Centre’s say is final on Cauvery, SC told

Draft water management scheme submitted before court

May 15, 2018 12:06 am | Updated December 01, 2021 06:16 am IST - NEW DELHI

Pollution causing foam in Cauvery river near Bhavani Kattalai Power Plant-II, also known as Vendipalayam Barrage in Erode district.

Pollution causing foam in Cauvery river near Bhavani Kattalai Power Plant-II, also known as Vendipalayam Barrage in Erode district.

The Central government will have the final say in inter-State disputes over the Cauvery water and its decision will be “binding.”


This is the crux of the draft Cauvery water management scheme filed by the Centre in the Supreme Court on Monday during the short pause between polling and counting of votes in the Karnataka Assembly elections (May 12 and May 15 repectively).

With the Centre facing the threat of contempt of court, the apex court saw Union Water Resources Secretary U.P. Singh, with copies of the draft scheme in hand, present in the courtroom in response to a summons issued on May 8.

The draft scheme originally proposes as final any decisions taken by the implementing authority under the proposed Cauvery Water Management Scheme, 2018 in furtherance of the Cauvery Tribunal award as modified by the Supreme Court verdict of February 16.


But in a situation where the riparian States of Karnataka, Tamil Nadu, Kerala or the Union Territory (UT) of Puducherry do “not co-operate”, the authority would turn to the Centre for help. The decision of the Centre “in the matter will be final and binding on all parties concerned.”

A three-judge Bench led by Chief Justice of India Dipak Misra said the court would not get into “the propriety or legality” of the scheme. It said it did not want to trigger another round of litigation among the three States and the UT.

But while thus leaving the Centre as the final arbiter of inter-State Cauvery disputes, the draft scheme does not mention if an aggrieved State can approach the Supreme Court in appeal against the Centre’s decision itself.

Centre open to any nomenclature of authority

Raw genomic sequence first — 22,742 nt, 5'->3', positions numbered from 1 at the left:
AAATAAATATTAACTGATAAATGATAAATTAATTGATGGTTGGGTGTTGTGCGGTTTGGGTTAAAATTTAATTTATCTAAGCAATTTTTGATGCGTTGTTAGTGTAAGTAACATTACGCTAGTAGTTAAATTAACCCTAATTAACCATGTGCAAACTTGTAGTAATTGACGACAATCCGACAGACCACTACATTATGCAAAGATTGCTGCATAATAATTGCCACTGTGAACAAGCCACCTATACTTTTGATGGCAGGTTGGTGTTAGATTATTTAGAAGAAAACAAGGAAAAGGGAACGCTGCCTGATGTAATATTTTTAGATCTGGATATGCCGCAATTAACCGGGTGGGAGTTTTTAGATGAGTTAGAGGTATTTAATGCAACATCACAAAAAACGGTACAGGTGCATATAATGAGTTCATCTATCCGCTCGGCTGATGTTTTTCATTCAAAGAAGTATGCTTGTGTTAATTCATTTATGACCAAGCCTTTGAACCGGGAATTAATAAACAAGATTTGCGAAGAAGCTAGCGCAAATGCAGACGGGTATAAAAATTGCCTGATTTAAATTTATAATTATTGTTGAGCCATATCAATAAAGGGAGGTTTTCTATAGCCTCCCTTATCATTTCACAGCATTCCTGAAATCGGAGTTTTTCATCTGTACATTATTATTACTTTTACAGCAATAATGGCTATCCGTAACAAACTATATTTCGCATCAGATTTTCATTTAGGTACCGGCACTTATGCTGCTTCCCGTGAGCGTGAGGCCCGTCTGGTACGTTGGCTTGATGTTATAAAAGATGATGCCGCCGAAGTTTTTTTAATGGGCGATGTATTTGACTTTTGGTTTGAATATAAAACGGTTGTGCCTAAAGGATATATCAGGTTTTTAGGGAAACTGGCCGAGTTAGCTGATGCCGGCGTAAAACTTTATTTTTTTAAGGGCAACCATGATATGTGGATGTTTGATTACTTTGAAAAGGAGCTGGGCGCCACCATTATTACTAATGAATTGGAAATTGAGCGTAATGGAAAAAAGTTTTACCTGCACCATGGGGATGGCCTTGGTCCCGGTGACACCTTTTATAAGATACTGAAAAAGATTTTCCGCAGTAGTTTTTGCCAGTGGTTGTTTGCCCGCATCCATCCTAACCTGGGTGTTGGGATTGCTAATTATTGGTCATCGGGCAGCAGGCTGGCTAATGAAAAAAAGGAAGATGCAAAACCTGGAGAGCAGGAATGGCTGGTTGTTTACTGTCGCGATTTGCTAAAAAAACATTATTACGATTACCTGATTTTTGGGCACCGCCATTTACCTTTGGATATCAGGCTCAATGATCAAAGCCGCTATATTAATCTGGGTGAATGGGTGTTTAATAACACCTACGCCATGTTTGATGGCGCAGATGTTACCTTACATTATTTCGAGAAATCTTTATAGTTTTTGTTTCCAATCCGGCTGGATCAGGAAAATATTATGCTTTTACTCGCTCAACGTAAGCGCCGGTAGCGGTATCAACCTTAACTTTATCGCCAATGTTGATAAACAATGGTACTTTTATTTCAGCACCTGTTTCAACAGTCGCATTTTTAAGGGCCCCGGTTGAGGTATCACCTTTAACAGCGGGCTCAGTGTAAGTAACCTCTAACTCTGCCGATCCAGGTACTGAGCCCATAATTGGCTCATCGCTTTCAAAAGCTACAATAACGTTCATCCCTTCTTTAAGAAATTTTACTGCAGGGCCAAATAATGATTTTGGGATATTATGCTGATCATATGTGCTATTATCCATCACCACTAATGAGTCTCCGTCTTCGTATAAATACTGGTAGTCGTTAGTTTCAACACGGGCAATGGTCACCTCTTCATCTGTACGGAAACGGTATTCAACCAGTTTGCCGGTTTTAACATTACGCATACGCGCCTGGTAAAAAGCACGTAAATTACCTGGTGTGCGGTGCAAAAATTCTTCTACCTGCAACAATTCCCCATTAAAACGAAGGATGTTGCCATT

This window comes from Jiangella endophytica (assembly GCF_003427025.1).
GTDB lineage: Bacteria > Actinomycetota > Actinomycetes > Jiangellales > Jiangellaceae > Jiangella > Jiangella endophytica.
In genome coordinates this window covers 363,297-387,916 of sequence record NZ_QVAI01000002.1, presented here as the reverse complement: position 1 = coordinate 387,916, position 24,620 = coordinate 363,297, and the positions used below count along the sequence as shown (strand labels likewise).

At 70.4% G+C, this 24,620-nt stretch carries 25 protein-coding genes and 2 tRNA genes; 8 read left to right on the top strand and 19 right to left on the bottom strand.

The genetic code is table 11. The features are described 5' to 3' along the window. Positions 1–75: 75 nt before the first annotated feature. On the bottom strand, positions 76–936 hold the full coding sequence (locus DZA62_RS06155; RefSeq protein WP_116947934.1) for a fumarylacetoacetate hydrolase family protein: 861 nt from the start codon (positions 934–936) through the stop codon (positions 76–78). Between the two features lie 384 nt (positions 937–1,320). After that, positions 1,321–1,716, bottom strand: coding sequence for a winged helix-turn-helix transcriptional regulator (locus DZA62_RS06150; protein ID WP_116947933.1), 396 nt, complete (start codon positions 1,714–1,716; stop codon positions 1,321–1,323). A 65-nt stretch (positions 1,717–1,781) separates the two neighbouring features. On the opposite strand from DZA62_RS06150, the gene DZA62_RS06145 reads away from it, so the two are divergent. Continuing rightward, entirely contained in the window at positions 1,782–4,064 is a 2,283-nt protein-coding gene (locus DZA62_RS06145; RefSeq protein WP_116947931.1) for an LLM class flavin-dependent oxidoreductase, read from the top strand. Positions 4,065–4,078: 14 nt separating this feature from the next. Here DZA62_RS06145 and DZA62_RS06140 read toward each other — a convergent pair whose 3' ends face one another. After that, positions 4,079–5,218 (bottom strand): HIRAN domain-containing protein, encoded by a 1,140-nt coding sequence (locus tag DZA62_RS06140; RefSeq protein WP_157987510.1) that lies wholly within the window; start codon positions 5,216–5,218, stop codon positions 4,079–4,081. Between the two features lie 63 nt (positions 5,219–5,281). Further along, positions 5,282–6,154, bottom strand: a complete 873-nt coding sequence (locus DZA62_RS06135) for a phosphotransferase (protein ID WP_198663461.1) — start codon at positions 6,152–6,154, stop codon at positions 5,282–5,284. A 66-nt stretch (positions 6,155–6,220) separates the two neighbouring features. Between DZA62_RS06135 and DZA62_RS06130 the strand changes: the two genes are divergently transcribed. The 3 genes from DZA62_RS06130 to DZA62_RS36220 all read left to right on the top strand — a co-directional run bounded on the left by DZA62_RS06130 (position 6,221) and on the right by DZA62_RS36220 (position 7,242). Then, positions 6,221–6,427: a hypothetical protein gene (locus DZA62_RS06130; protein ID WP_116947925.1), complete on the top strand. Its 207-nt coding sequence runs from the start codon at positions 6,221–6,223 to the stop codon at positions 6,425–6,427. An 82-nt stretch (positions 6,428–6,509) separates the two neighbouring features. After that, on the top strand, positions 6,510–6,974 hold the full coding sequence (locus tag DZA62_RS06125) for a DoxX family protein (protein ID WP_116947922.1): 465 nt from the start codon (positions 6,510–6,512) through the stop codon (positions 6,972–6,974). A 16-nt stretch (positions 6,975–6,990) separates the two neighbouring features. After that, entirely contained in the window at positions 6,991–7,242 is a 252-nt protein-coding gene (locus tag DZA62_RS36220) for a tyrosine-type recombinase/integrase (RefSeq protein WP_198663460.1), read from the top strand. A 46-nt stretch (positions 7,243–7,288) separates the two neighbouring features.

Attorney General K.K. Venugopal asked the court to name the implementing authority. He said the Centre was open to any nomenclature — board, authority or committee.

However, the Centre wants the authority to be headquartered in Bengaluru. From there, the authority would monitor the storage, apportionment, regulation and control of the river water. It shall supervise the operation of reservoirs and regulation of water releases with the assistance of a Cauvery Water Regulation Committee. The authority would also decide the “distress formula” in water-sharing. Mr. Venugopal submitted that the riparian States and the UT could be given copies of the draft.

After the scheme is discussed by the parties, the court could direct the Centre, through the Union Cabinet, to finalise the draft scheme under Section 6A of the Inter-State River Water Disputes Act, 1956, Mr. Venugopal said.

The draft said the chairman of the authority would be appointed by the Centre. He would be a serving officer, who is an eminent engineer or a Secretary-rank officer. The Chairman would have a proposed tenure of five years or till the age of 65, whichever is early.

Besides, the Centre shall appoint two whole-time members and two part members, equally drawn from water-engineering and agricultural fields of expertise. The Centre would appoint a Secretary from the Central Water Engineering Services.

The draft scheme gives ample voice to the three States and the UT. Four part-time members would be nominated by the States to the authority. They shall be administrative secretaries in charge of the water resources departments of the respective States and the UT. Decisions would be taken on the basis of a majority. All members would have equal powers.

Among its duties, the Cauvery Water Regulation Committee would collect data of daily water levels, inflows and storage positions in the Hemavathy, Harangi, Krishnarajasagar, Kabini, Mettur, Bhavanisagar, Amaravathy and Banasurasagar; ensure 10 daily releases of water on monthly basis from the reservoirs as directed by the authority and data of the water released; prepare seasonal and annual reports of the water account and submit them to the authority.

Reservoirs would be operated in an integrated manner under the overall guidance of the authority. In June every year, the authority would gauge the residual storage capacity.

Karnataka and Tamil Nadu would share 40% each of the expenses of the authority. Kerala would provide 15% and Puducherry 5%.

The court ordered the Centre to provide Karnataka, Tamil Nadu, Kerala and Puducheery with the draft scheme copies to check whether it is in conformity with the February 16 judgment of the Supreme Court. The court scheduled the next hearing for May 16.

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